3 Oct 2014

Tory human rights plan ‘doesn’t make sense’

Political Editor

Ex-president of the European Court of Human Rights Sir Nicolas Bratza says Tory plans to ignore European rulings would put the UK parliament in breach of international law and “set a bad example”.

Conservatives have pledged to create a new British bill of rights if they are elected next year, aimed at giving British courts the “final say”, said Justice Secretary Chris Grayling. Under the plans, the party has promised to ensure that ministers and UK judges would no longer have to fully comply with rulings made by the European Court of Human Rights (ECHR), and it could leave the European convention of human rights all together.

But Sir Nicolas Bratza, who also served as an ECHR judge, told Channel 4 News that aside from the proposals not making “much sense”, they would put the UK parliament in breach of international law.

I have never found anything to match the recent venom that has been turned against the court Sir Nicolas Bratza

In a radical move that has attracted criticism from lawyers, not least from the party’s own former attorney general Dominic Grieve QC, the party said it would scrap the human rights act which was introduced by Labour in 1998, that enshrined the European convention on human rights into domestic law.

A future Conservative government would effectively issue an ultimatum to Strasbourg that it must accept being merely an “advisory body” – or Britain would withdraw from the system altogether – under the proposals. Mr Grayling said that the UK could no longer tolerate a “mission creep”.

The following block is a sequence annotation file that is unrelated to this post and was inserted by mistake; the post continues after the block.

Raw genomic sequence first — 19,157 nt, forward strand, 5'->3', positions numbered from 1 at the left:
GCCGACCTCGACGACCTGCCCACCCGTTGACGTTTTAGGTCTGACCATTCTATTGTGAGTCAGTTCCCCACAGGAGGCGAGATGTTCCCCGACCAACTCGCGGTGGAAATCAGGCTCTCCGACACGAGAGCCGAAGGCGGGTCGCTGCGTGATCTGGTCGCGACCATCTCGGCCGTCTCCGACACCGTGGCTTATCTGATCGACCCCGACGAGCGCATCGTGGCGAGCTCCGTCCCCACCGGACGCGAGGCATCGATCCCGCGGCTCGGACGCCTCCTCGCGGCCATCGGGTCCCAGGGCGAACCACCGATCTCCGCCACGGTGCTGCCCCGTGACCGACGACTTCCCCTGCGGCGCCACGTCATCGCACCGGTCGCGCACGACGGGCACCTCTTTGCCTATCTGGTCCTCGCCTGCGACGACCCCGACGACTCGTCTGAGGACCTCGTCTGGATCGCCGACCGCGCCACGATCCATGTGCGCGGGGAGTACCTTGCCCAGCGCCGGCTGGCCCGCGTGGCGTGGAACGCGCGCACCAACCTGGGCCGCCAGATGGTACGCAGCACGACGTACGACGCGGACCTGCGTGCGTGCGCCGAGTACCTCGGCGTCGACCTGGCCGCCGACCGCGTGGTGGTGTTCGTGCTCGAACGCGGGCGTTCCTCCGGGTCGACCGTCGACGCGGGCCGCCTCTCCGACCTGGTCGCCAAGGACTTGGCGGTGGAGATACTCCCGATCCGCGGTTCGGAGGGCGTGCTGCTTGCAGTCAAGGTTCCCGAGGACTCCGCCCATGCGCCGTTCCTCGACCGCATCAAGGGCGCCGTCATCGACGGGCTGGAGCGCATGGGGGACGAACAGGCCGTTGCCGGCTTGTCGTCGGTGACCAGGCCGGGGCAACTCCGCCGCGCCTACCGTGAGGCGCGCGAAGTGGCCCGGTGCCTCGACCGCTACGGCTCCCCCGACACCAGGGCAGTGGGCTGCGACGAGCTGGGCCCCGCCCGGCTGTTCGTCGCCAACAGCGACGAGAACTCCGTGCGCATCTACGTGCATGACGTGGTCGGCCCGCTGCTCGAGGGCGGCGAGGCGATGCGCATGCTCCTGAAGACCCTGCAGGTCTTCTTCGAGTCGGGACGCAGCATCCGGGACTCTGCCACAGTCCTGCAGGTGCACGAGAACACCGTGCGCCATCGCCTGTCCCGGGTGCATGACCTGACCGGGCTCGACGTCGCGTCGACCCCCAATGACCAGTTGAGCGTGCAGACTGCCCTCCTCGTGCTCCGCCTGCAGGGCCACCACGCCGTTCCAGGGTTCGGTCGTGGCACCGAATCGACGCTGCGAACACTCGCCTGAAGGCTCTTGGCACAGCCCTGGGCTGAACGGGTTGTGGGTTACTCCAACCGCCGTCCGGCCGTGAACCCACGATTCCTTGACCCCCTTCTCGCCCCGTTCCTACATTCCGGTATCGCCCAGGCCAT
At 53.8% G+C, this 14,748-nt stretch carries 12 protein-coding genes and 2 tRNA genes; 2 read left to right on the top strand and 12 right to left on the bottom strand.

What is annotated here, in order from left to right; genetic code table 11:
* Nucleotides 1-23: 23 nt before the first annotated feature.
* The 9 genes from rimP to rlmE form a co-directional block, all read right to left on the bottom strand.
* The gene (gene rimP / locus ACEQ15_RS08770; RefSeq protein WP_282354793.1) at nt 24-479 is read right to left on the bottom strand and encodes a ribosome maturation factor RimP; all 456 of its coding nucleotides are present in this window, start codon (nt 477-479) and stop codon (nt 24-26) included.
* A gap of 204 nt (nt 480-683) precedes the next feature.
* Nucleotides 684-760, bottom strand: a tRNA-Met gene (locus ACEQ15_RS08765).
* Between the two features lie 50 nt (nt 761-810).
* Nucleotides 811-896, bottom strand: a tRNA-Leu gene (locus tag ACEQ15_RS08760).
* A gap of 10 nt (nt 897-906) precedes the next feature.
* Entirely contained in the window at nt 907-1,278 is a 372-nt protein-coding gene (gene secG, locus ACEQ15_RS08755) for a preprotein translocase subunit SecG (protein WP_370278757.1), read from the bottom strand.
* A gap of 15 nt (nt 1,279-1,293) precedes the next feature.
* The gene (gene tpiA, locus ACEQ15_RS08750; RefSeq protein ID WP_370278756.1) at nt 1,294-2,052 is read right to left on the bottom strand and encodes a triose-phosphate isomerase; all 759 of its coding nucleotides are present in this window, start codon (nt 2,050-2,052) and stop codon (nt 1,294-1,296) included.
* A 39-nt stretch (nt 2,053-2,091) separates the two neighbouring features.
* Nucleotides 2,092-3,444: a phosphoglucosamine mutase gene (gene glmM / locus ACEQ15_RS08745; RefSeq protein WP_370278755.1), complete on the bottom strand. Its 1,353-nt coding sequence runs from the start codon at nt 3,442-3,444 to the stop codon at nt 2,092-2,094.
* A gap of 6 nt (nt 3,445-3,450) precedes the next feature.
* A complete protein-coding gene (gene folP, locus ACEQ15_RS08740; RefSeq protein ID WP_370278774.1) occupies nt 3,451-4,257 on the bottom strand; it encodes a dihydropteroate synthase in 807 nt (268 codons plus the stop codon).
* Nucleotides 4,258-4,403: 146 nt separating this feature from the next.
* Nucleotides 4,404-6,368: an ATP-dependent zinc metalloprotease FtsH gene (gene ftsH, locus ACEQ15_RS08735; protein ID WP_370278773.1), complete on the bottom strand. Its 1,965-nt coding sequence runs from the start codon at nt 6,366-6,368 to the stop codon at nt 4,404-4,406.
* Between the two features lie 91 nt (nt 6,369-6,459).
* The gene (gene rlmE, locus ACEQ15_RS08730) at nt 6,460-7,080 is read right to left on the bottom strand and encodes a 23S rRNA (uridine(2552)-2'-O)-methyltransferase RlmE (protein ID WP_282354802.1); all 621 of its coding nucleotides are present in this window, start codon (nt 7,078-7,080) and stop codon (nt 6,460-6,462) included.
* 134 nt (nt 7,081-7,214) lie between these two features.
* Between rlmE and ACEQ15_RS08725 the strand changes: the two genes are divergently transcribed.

Read more: Six key rulings the ECHR forced on the UK

He added: “What we have effectively got is a legal blank cheque, where the court can go where it chooses to go. We will put in place a provision that will say that the rulings of Strasbourg will not have legal effect in the UK without the consent of parliament. Effectively, what we are doing is turning Strasbourg into an advisory body.”

But Mr Grieve said the plans contained a series of factual “howlers” and were not properly thought through. And Sir Nicolas said the new bill would essentially incorporate the same rights that already exist under the current convention and that ignoring the European court would hugely damage the UK’s reputation.

‘It sets a very bad example’

He said that much of the negativity towards the Strasbourg court was built on three separate recent rulings: prisoners being given the right to vote, the delay in Aba Qatada’s deportation to Jordan, and the judgement that whole-life tariffs breach prisoner’s human rights.

“I have never found anything to match the recent venom that has been turned against the court, based essentially on three decisions, which I think, if were carefully read, were perfectly reasonable in the way they were decided,” he told Political Editor Gary Gibbon.

If Britain went ahead with the plans the impact internationally would be “enormous”, not just damaging Britain’s reputation but potentially destroying the whole system of the European convention, Sir Nicolas added.

Some recent decisions to try and get around the European court rulings, have already had an impact further afield, he added: “As a result of non-compliance with the court’s judgement… in the case about prisoners’ rights to votes, which is now eight years old, it has already had an effect both in Russia and Ukraine in the ability of a government to say; ‘Well if that’s the way a government behaves, then we should be able to behave in exactly the same way’.

“So it sets a very bad example.”

Mr Grayling has stressed that he had consulted a range of QCs and other experts before producing the paper – denying it had been “rushed out” after the prime minister made a crowd-pleasing pledge at this week’s party conference.